Jefferson University Hospitals

Hearing Loss

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Hearing Test

Hearing disorders make it hard – but not impossible – to hear and can often be managed.

Hearing loss is one of the most common conditions affecting older adults. One in three adults over the age of 60 has hearing loss. If you or someone you love is experiencing hearing loss, turn to the experts at the Jefferson Balance and Hearing Center within the Department of Otolaryngology & Head and Neck Surgery.

Jefferson otolaryngologists (physicians who specialize in the diagnosis and treatment of ears, nose, throat and head and neck disorders) excel at diagnosing and treating hearing loss, sinus problems, ear infections and more.

Types of Hearing Loss

Your treatment will depend on which type you have. Jefferson Health providers can help diagnose and determine the best care approach specific to your needs. There are three basic types of hearing loss:

Conductive Hearing Loss

Conductive hearing loss makes it difficult for sounds to get into the inner ear, which means soft sounds become inaudible and loud sounds are muffled. It can be caused by: 

  • Fluid in your middle ear from colds or allergies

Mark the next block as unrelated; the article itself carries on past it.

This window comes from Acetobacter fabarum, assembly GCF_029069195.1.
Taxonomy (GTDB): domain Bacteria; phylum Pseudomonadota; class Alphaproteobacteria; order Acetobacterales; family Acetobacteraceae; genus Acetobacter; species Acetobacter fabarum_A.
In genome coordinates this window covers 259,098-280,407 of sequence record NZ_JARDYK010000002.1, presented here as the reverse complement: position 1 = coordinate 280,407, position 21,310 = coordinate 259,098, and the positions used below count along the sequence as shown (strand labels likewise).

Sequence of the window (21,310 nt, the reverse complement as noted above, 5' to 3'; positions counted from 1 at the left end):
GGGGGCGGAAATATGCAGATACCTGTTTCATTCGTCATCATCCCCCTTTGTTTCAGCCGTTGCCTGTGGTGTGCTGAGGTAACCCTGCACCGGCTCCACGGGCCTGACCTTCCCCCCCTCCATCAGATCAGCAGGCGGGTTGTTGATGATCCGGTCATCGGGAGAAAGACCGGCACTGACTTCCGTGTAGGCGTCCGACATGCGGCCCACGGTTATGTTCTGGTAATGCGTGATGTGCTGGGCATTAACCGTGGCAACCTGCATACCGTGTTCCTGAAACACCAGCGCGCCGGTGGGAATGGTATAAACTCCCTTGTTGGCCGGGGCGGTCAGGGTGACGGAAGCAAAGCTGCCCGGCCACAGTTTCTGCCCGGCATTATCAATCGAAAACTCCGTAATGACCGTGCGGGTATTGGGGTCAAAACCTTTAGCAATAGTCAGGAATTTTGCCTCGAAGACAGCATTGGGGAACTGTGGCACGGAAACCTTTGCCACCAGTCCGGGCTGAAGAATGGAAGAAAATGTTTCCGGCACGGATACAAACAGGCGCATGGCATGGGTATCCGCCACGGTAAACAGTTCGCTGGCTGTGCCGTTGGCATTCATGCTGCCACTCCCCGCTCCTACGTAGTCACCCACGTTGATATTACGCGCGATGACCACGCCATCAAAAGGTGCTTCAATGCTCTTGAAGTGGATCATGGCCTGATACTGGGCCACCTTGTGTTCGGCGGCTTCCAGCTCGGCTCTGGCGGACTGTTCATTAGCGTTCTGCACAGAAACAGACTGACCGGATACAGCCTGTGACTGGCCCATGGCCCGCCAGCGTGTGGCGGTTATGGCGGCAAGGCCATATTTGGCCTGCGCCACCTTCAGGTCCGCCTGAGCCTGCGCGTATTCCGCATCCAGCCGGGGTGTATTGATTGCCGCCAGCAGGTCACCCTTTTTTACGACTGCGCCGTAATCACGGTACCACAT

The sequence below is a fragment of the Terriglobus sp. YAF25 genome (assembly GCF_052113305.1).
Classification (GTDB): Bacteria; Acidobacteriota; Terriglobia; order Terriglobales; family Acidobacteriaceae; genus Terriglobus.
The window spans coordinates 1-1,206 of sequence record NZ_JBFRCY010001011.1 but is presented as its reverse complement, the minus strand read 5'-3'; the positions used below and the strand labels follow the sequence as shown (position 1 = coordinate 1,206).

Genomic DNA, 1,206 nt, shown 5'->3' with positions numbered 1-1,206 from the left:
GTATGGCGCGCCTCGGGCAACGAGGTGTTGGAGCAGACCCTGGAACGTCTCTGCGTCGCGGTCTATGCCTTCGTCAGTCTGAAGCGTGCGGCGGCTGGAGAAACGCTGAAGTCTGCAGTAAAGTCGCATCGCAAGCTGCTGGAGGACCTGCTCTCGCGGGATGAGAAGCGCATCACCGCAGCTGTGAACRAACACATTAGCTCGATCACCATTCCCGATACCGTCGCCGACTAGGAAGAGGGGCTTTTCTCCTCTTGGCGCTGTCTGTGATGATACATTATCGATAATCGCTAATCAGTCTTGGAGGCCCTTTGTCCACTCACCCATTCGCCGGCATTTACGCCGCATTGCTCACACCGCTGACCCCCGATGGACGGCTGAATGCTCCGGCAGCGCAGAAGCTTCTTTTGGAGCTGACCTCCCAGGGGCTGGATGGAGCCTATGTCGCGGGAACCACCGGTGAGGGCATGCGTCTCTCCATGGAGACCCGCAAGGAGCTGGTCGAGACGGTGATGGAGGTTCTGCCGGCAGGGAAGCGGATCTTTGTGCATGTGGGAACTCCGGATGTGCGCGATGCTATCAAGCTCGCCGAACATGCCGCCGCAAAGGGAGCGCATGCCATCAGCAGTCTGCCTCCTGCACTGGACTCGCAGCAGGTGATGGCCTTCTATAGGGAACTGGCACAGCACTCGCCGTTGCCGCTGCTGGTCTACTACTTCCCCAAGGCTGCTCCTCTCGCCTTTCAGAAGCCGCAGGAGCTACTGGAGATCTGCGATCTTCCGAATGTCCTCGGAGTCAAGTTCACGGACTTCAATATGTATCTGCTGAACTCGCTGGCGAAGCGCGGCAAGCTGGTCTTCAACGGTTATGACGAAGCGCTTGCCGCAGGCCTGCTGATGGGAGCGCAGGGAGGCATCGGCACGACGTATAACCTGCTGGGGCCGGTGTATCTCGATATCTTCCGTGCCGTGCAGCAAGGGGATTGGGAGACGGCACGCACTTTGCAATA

• Ear infections of the middle ear
  • Poor Eustachian tube function
  • A hole in your eardrum
  • Benign tumors
  • Wax stuck in the canal
  • Infection in the ear canal, commonly referred to as swimmer's ear
  • An object stuck in your outer ear
  • Deformed ear canal or issues with the bones in their middle ear

Sensorineural Hearing Loss

Sensorineural hearing loss is the most common type of hearing loss. It happens when there is inner ear damage. When nerve pathways from the inner ear to the brain are damaged, soft sounds may be difficult to hear, and loud sounds may be unclear or muffled. Hearing aids may help this permanent type of hearing loss, which may be caused by: 

  • Certain drugs
  • Family history of hearing loss
  • Aging
  • Head injury
  • Problems with how the inner ear is formed
  • Loud noises or explosions


Mixed Hearing Loss

Mixed hearing loss affects the outer or middle ear, and the inner ear. When conductive and sensorineural hearing loss occurs at the same time, there may be damage in these areas. If you work around loud noise and have fluid in your ear, you may have mixed hearing loss.

Hearing Aid Options

If your physician determines that you have hearing loss and it cannot be treated by medical or surgical intervention, hearing aids may be an option for you. Determining which hearing aid is right for you, however, can be a daunting task.

At the Jefferson Balance and Hearing Center, an audiologist will assess if you would benefit from hearing aids and help you decide what is best for your lifestyle, in addition to a full range of state-of-the-art digital hearing aids. Jefferson is also proud to be providers of the Lyric® 2 extended wear device and the SoundBite™ Hearing System for patients with single-sided deafness.